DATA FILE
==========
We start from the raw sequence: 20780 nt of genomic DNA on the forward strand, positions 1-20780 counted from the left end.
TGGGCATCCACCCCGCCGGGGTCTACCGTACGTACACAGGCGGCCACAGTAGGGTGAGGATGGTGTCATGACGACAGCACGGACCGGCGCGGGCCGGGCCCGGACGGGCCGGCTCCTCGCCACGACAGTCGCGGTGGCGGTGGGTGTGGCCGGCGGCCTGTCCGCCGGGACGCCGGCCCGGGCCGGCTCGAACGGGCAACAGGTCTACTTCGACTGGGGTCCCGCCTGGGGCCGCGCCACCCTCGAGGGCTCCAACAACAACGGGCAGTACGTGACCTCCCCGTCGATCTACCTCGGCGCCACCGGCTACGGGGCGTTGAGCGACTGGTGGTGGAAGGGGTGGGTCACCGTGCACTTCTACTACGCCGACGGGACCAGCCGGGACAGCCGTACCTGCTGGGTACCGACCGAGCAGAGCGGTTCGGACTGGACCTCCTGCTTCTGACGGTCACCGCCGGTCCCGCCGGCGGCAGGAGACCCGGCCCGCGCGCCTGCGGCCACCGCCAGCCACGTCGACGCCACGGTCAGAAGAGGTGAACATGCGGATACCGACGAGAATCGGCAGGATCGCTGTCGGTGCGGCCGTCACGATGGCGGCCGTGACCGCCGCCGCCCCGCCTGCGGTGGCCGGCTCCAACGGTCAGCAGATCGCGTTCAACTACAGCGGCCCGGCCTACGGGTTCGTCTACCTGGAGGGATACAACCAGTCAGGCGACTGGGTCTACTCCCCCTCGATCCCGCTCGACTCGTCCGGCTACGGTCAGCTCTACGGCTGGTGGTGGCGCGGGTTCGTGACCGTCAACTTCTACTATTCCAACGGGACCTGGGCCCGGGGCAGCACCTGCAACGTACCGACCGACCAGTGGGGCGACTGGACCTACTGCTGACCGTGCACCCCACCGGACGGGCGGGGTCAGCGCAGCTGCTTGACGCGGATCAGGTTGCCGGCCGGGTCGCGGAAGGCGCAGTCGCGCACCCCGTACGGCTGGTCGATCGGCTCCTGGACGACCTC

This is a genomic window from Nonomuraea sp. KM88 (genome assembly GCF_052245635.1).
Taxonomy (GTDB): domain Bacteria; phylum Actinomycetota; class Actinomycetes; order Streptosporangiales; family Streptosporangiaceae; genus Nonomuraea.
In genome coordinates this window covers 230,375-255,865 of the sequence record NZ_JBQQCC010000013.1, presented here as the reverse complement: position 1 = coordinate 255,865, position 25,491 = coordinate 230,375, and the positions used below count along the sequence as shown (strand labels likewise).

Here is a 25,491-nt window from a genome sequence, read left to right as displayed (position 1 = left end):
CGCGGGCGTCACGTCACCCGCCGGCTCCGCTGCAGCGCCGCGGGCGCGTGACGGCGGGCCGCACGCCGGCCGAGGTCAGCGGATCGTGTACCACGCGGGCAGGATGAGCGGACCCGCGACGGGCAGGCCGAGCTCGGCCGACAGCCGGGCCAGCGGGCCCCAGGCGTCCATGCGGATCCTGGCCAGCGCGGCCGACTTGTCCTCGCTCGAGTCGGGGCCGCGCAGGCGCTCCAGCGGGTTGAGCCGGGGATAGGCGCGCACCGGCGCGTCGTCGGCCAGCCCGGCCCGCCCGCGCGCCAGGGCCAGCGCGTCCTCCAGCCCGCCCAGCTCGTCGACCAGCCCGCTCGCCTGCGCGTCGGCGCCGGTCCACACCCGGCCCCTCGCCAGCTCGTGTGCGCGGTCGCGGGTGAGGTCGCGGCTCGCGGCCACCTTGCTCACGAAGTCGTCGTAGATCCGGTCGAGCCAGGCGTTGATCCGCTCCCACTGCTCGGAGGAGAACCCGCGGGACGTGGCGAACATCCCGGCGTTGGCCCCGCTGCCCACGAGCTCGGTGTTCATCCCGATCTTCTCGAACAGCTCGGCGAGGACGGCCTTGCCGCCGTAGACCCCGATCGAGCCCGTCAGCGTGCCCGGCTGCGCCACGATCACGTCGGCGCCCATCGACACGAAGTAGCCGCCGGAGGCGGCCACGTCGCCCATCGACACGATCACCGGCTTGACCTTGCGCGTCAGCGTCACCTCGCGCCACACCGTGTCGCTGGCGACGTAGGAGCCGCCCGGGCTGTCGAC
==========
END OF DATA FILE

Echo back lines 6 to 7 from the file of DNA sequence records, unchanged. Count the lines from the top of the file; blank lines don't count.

Here is a 25,491-nt window from a genome sequence, read left to right as displayed (position 1 = left end):
CGCGGGCGTCACGTCACCCGCCGGCTCCGCTGCAGCGCCGCGGGCGCGTGACGGCGGGCCGCACGCCGGCCGAGGTCAGCGGATCGTGTACCACGCGGGCAGGATGAGCGGACCCGCGACGGGCAGGCCGAGCTCGGCCGACAGCCGGGCCAGCGGGCCCCAGGCGTCCATGCGGATCCTGGCCAGCGCGGCCGACTTGTCCTCGCTCGAGTCGGGGCCGCGCAGGCGCTCCAGCGGGTTGAGCCGGGGATAGGCGCGCACCGGCGCGTCGTCGGCCAGCCCGGCCCGCCCGCGCGCCAGGGCCAGCGCGTCCTCCAGCCCGCCCAGCTCGTCGACCAGCCCGCTCGCCTGCGCGTCGGCGCCGGTCCACACCCGGCCCCTCGCCAGCTCGTGTGCGCGGTCGCGGGTGAGGTCGCGGCTCGCGGCCACCTTGCTCACGAAGTCGTCGTAGATCCGGTCGAGCCAGGCGTTGATCCGCTCCCACTGCTCGGAGGAGAACCCGCGGGACGTGGCGAACATCCCGGCGTTGGCCCCGCTGCCCACGAGCTCGGTGTTCATCCCGATCTTCTCGAACAGCTCGGCGAGGACGGCCTTGCCGCCGTAGACCCCGATCGAGCCCGTCAGCGTGCCCGGCTGCGCCACGATCACGTCGGCGCCCATCGACACGAAGTAGCCGCCGGAGGCGGCCACGTCGCCCATCGACACGATCACCGGCTTGACCTTGCGCGTCAGCGTCACCTCGCGCCACACCGTGTCGCTGGCGACGTAGGAGCCGCCCGGGCTGTCGAC